Games, Interactive Entertainment and Drama


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Games

This section gives links to some of the most interesting games development websites.

  • GamaSutra, full of interesting articles, links, etc. More -->

  • A site with many interesting discussions and articles, with top researchers contributing regularly More -->

  • The Journal of Game Development. More -->

  • Game Studies: The international journal of computer game research. More -->

  • International Journal of Intelligent Games & Simulation More -->

Interesting Conferences

This section links to interesting and relevant past and upcoming conferences.

  • The British Artificial Intelligence and Simulated Behaviour conference, to be held in Aberdeen in 2008. Past conferences have included the Narrative AI and Games symposium which Heather attended in 2006 and the AI and Narrative Games for Education sympsium which both Heather and Rania presented at in 2007. More -->

  • The Artificial Intelligence and Interactive Digital Entertainment conference includes a large number of invited speakers from industry and is a great event. Heather presented at the 2007 conference, and associated workshop, which Daniel also attended. More -->

  • The Intelligent Technologies for Interactive Entertainment conference was attended by both Maria and Heather (who also presented) in 2008. More -->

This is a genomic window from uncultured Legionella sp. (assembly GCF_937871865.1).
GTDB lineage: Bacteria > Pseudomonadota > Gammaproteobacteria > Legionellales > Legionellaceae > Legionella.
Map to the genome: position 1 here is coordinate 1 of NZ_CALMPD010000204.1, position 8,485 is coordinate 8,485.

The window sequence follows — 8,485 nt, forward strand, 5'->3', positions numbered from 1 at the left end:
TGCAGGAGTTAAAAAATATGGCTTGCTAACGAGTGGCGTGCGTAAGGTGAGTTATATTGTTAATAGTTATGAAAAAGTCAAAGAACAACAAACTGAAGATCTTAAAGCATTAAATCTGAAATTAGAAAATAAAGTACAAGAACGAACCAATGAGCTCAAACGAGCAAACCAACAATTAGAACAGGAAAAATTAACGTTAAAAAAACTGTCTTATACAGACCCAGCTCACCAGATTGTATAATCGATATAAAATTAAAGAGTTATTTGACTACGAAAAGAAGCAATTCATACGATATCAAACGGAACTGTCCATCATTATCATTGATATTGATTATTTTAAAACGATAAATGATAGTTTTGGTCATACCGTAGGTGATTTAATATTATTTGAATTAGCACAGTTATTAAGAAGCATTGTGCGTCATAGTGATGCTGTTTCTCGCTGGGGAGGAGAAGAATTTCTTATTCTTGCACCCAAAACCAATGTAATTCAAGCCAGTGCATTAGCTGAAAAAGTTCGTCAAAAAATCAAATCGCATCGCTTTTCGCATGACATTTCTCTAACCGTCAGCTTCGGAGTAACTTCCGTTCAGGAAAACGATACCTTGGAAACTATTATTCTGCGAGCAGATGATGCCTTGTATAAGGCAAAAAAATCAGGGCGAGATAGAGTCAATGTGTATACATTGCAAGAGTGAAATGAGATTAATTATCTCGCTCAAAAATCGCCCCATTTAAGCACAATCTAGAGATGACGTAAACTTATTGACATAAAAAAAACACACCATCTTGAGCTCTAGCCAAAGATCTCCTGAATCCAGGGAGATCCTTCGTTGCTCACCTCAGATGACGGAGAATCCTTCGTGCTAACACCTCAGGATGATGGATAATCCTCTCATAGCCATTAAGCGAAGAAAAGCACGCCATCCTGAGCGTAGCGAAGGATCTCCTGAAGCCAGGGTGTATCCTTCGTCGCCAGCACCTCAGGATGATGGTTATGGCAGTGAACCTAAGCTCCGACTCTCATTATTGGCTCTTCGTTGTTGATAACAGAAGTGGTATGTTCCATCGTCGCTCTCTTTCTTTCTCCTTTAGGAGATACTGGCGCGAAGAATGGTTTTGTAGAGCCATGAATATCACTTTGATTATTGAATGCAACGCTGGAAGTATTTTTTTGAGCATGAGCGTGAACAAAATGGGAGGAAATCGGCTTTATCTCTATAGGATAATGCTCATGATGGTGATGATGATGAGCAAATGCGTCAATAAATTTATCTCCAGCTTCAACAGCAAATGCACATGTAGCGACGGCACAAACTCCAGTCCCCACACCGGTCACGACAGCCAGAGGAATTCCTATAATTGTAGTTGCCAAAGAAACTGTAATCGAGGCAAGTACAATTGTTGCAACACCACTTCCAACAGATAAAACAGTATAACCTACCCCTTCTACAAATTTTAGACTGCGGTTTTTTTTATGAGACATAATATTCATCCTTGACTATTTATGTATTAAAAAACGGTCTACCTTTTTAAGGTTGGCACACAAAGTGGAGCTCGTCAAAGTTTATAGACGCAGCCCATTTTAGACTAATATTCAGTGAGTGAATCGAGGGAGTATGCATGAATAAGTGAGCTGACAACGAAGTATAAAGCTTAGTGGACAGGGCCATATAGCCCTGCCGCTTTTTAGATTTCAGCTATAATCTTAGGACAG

• The Workshop on Integrating Technologies for Interactive Stories (which took place as part of INTETAIN08) was co-organised by Heather. Maria presented at this extremely succesful event. More -->

  • 1st Joint International Conference on Interactive Digital Storytelling The first joint conference of the two previous European conference series TIDSE (“Technologies for Interactive Digital Storytelling”) and ICVS (“Virtual Storytelling – Using Virtual Reality Technologies for Storytelling”). More -->

Interactive Narrative/Drama

This section gives some links to some of the main interactive narrative (otherwise known as interactive drama, interactive stories or interactive storytelling) research groups.

  • The Oz Project group created simple characters known as woggles. The user could give instructions to one of these characters and play with them. The characters interacted with each other in the game world. Where there was a story included, the directions of the user to one of the characters would determine which of the possible (overlapping) stories was experienced. More -->

  • Chris Crawford’s Storytron system presents the user with a number of action options, generally relating to specific speech acts. Once the user has made their choice, the system or a character therein responds appropriately until the story is finished. This is a text-based system. More -->

  • While in the DEFACO system the user becomes a character in an Ancient Greek world. They are able to specify their actions within that world and will then be shown graphically the story created. Until the graphical output is produced the user will not know the consequences of their actions. More -->

  • Users of the Virtual theatre project cybercafé system were able to give general directions to a character in a café. This character would be able to order drinks and flirt with others in the café. Although the group also worked on other systems, in those there was no guarantee that there would be a story in the user’s experience. More -->